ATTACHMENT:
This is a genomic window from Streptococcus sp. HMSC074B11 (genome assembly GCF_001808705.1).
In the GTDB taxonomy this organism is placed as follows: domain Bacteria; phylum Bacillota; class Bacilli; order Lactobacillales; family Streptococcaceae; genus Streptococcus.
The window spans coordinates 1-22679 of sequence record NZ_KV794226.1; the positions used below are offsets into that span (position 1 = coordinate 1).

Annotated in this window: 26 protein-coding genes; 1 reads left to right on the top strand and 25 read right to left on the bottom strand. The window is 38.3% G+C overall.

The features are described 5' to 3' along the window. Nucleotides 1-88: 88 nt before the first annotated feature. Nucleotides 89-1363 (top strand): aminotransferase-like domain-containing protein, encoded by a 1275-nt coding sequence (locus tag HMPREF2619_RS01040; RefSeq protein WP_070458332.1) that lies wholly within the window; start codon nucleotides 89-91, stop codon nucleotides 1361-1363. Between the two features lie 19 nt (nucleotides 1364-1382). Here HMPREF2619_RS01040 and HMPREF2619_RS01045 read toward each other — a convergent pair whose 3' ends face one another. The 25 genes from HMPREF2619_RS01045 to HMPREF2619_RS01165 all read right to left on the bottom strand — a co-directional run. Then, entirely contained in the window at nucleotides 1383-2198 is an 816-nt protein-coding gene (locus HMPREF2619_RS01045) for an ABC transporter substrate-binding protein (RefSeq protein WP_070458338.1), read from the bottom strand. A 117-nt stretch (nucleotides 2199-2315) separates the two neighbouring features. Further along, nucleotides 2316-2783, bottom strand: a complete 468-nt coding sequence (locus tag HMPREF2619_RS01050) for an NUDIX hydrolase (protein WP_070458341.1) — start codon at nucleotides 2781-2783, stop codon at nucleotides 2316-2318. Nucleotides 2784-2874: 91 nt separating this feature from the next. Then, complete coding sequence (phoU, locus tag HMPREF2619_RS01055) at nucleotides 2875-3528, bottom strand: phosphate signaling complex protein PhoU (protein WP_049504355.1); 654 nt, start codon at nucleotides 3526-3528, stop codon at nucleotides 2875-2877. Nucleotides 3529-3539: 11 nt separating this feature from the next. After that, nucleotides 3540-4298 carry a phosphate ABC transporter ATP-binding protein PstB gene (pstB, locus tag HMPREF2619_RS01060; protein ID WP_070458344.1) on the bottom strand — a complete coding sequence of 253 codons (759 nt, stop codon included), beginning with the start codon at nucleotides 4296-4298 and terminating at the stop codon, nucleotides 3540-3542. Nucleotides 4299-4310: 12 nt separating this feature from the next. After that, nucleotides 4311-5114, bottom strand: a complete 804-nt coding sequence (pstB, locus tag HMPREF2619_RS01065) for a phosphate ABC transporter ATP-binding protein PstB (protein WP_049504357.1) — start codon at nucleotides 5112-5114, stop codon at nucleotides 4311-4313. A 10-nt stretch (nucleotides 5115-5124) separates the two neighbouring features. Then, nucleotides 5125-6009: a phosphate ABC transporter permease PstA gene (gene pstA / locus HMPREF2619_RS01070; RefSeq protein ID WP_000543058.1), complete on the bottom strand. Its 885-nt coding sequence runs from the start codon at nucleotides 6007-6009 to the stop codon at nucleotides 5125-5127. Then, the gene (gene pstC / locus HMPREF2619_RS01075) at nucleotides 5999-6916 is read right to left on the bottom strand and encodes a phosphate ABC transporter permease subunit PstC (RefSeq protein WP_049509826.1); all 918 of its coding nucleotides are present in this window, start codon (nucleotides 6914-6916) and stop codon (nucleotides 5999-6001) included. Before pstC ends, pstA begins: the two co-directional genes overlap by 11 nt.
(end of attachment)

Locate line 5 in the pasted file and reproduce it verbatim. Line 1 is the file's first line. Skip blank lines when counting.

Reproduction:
The features are described 5' to 3' along the window. Nucleotides 1-88: 88 nt before the first annotated feature. Nucleotides 89-1363 (top strand): aminotransferase-like domain-containing protein, encoded by a 1275-nt coding sequence (locus tag HMPREF2619_RS01040; RefSeq protein WP_070458332.1) that lies wholly within the window; start codon nucleotides 89-91, stop codon nucleotides 1361-1363. Between the two features lie 19 nt (nucleotides 1364-1382). Here HMPREF2619_RS01040 and HMPREF2619_RS01045 read toward each other — a convergent pair whose 3' ends face one another. The 25 genes from HMPREF2619_RS01045 to HMPREF2619_RS01165 all read right to left on the bottom strand — a co-directional run. Then, entirely contained in the window at nucleotides 1383-2198 is an 816-nt protein-coding gene (locus HMPREF2619_RS01045) for an ABC transporter substrate-binding protein (RefSeq protein WP_070458338.1), read from the bottom strand. A 117-nt stretch (nucleotides 2199-2315) separates the two neighbouring features. Further along, nucleotides 2316-2783, bottom strand: a complete 468-nt coding sequence (locus tag HMPREF2619_RS01050) for an NUDIX hydrolase (protein WP_070458341.1) — start codon at nucleotides 2781-2783, stop codon at nucleotides 2316-2318. Nucleotides 2784-2874: 91 nt separating this feature from the next. Then, complete coding sequence (phoU, locus tag HMPREF2619_RS01055) at nucleotides 2875-3528, bottom strand: phosphate signaling complex protein PhoU (protein WP_049504355.1); 654 nt, start codon at nucleotides 3526-3528, stop codon at nucleotides 2875-2877. Nucleotides 3529-3539: 11 nt separating this feature from the next. After that, nucleotides 3540-4298 carry a phosphate ABC transporter ATP-binding protein PstB gene (pstB, locus tag HMPREF2619_RS01060; protein ID WP_070458344.1) on the bottom strand — a complete coding sequence of 253 codons (759 nt, stop codon included), beginning with the start codon at nucleotides 4296-4298 and terminating at the stop codon, nucleotides 3540-3542. Nucleotides 4299-4310: 12 nt separating this feature from the next. After that, nucleotides 4311-5114, bottom strand: a complete 804-nt coding sequence (pstB, locus tag HMPREF2619_RS01065) for a phosphate ABC transporter ATP-binding protein PstB (protein WP_049504357.1) — start codon at nucleotides 5112-5114, stop codon at nucleotides 4311-4313. A 10-nt stretch (nucleotides 5115-5124) separates the two neighbouring features. Then, nucleotides 5125-6009: a phosphate ABC transporter permease PstA gene (gene pstA / locus HMPREF2619_RS01070; RefSeq protein ID WP_000543058.1), complete on the bottom strand. Its 885-nt coding sequence runs from the start codon at nucleotides 6007-6009 to the stop codon at nucleotides 5125-5127. Then, the gene (gene pstC / locus HMPREF2619_RS01075) at nucleotides 5999-6916 is read right to left on the bottom strand and encodes a phosphate ABC transporter permease subunit PstC (RefSeq protein WP_049509826.1); all 918 of its coding nucleotides are present in this window, start codon (nucleotides 6914-6916) and stop codon (nucleotides 5999-6001) included. Before pstC ends, pstA begins: the two co-directional genes overlap by 11 nt.